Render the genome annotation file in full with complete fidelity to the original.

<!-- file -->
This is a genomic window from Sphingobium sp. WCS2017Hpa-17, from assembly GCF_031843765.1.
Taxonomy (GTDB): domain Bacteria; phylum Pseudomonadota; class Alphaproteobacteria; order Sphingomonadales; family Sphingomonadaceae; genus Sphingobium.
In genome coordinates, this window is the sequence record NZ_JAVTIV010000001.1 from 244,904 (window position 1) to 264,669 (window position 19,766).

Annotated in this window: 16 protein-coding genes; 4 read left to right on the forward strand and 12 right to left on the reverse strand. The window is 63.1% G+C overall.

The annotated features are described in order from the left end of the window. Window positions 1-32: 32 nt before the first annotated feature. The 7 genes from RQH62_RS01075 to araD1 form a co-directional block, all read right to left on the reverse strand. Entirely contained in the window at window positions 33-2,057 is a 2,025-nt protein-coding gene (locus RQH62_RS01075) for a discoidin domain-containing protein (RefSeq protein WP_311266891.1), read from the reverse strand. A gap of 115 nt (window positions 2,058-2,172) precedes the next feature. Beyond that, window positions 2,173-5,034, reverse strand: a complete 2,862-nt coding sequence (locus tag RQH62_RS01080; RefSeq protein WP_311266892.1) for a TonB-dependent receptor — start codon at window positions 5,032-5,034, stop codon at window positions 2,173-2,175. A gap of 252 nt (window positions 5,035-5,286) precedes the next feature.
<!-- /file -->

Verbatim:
This is a genomic window from Sphingobium sp. WCS2017Hpa-17, from assembly GCF_031843765.1.
Taxonomy (GTDB): domain Bacteria; phylum Pseudomonadota; class Alphaproteobacteria; order Sphingomonadales; family Sphingomonadaceae; genus Sphingobium.
In genome coordinates, this window is the sequence record NZ_JAVTIV010000001.1 from 244,904 (window position 1) to 264,669 (window position 19,766).

Annotated in this window: 16 protein-coding genes; 4 read left to right on the forward strand and 12 right to left on the reverse strand. The window is 63.1% G+C overall.

The annotated features are described in order from the left end of the window. Window positions 1-32: 32 nt before the first annotated feature. The 7 genes from RQH62_RS01075 to araD1 form a co-directional block, all read right to left on the reverse strand. Entirely contained in the window at window positions 33-2,057 is a 2,025-nt protein-coding gene (locus RQH62_RS01075) for a discoidin domain-containing protein (RefSeq protein WP_311266891.1), read from the reverse strand. A gap of 115 nt (window positions 2,058-2,172) precedes the next feature. Beyond that, window positions 2,173-5,034, reverse strand: a complete 2,862-nt coding sequence (locus tag RQH62_RS01080; RefSeq protein WP_311266892.1) for a TonB-dependent receptor — start codon at window positions 5,032-5,034, stop codon at window positions 2,173-2,175. A gap of 252 nt (window positions 5,035-5,286) precedes the next feature.